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A bubble-and-squeak dish of elearning, creativity, innovation and design education
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The Human Face of Big Data | KurzweilAI

The Human Face of Big Data | KurzweilAI | Creativity and learning | Scoop.it

The images and stories captured in The Human Face of Big Data are the result of an extraordinary artistic, technical, and logistical juggling act aimed at capturing the human face of the Big Data Revolution.

 

Big Data is defined as the real time collection, analyses, and visualization of vast amounts of the information. In the hands of Data Scientists this raw information is fueling a revolution which many people believe may have as big an impact on humanity going forward as the Internet has over the past two decades. Its enable us to sense, measure, and understand aspects of our existence in ways never before possible.

 

The Human Face of Big Data captures, in glorious photographs and moving essays, an extraordinary revolution sweeping, almost invisibly, through business, academia, government, healthcare, and everyday life. It’s already enabling us to provide a healthier life for our children. To provide our seniors with independence while keeping them safe. To help us conserve precious resources like water and energy. To alert us to tiny changes in our health, weeks or years before we develop a life-threatening illness. To peer into our own individual genetic makeup. To create new forms of life. And soon, as many predict, to re-engineer our own species. And we’ve barely scratched the surface . . .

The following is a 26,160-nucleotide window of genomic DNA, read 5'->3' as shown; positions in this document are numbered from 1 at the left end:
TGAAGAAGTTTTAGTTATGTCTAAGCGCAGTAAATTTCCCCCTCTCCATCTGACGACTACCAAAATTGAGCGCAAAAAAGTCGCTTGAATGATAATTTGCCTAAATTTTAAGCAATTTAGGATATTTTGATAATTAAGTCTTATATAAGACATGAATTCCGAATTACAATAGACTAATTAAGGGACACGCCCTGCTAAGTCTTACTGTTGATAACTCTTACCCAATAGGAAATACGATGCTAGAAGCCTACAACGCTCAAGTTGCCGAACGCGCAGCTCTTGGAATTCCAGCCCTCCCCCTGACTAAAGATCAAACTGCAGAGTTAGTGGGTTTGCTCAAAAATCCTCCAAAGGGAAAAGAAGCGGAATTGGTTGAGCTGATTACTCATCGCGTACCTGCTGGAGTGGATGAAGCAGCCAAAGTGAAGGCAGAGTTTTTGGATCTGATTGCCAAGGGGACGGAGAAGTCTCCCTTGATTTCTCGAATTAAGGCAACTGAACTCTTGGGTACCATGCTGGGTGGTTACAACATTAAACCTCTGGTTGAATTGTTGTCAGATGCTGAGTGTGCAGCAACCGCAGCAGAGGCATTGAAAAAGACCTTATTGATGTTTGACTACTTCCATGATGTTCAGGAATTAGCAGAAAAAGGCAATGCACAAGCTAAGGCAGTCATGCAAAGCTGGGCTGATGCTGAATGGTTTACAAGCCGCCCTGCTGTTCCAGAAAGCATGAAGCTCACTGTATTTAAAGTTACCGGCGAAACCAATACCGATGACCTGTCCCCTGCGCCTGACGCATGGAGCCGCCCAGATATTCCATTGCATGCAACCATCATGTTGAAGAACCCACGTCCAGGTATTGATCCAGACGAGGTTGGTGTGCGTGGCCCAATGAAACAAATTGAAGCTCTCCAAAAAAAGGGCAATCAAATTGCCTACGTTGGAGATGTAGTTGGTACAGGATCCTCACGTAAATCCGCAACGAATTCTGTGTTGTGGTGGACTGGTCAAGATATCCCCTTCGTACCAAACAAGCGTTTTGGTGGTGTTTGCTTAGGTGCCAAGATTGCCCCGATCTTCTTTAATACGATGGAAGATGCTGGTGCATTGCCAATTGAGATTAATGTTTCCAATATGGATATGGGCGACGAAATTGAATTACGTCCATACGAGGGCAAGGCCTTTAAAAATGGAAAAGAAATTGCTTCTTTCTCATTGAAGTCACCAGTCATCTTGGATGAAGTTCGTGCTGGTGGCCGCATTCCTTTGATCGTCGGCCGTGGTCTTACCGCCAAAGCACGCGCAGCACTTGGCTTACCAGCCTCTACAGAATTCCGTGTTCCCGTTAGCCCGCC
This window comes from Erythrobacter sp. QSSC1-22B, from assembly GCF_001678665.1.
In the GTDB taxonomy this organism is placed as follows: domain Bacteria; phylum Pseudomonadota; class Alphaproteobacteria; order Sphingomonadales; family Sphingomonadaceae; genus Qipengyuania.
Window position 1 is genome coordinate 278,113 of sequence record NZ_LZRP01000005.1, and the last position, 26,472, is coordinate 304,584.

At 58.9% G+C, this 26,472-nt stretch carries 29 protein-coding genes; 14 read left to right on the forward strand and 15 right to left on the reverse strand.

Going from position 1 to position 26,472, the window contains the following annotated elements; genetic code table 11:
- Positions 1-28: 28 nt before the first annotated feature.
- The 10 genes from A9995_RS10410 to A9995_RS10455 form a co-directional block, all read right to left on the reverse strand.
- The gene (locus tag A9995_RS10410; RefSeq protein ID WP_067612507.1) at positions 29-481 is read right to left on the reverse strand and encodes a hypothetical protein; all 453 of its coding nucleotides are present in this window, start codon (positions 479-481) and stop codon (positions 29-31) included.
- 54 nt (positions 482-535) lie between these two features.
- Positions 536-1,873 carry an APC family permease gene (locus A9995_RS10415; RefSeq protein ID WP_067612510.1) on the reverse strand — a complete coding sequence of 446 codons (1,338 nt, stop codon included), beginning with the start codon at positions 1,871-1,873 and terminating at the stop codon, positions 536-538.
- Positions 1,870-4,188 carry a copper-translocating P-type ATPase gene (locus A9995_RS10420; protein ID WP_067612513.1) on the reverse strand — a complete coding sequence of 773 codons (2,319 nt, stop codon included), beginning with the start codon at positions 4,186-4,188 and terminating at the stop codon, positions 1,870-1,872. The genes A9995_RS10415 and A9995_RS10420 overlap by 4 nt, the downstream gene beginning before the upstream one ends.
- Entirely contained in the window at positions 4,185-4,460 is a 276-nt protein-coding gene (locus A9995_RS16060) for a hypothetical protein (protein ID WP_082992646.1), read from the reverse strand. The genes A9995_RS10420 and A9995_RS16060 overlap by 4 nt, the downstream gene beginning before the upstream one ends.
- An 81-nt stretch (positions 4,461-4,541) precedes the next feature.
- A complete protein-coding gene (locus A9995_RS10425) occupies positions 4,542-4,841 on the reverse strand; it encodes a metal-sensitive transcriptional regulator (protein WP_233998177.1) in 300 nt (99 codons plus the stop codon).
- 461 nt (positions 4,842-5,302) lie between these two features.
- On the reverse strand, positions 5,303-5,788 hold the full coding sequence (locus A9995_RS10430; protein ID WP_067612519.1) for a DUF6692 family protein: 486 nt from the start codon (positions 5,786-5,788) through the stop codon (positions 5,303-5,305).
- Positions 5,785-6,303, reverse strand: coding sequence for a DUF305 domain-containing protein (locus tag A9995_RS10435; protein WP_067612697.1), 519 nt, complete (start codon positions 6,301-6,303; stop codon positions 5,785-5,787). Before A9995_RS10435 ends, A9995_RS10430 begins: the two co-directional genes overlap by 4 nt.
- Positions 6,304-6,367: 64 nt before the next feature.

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Can images stop data overload?

Can images stop data overload? | Creativity and learning | Scoop.it
With more and more of us feeling overwhelmed by the constant stream of information we have to deal with at work, could data visualisation provide an answer?

In a lab in Sussex a group of people have had their brainwaves scanned while completing a series of tasks, individually and in groups, to see if data visualisation - presenting information visually, in this case a series of mind maps - can help.

The results showed that when tasks were presented visually rather than using traditional text-based software applications, individuals used around 20% less cognitive resources. In other words, their brains were working a lot less hard.

As a result, they performed more efficiently, and could remember more of the information when asked later. Working in groups, they used 10% less mental resources.

The research was carried out by Mindlab International, an independent research company that specialises in neurometrics - the science of measuring patterns of brain activity through EEG, eye tracking and skin conductivity, which tracks emotions.

"The key reason we do the work that we do is that most of our decision making, yours and mine, goes on in the subconscious, or auto pilot or whatever we call it. Our cognitive brain can't actually deal with the bombardment of messages that are streamed to our bodies constantly all the time," says Duncan Smith, Mindlab International's managing director.

Individuals and groups had their brainwaves monitored as they completed tasks using visual mapping software compared with traditional applications

 

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Curating Information & Making Sense of Data Is a Key Skill for the Future [Research]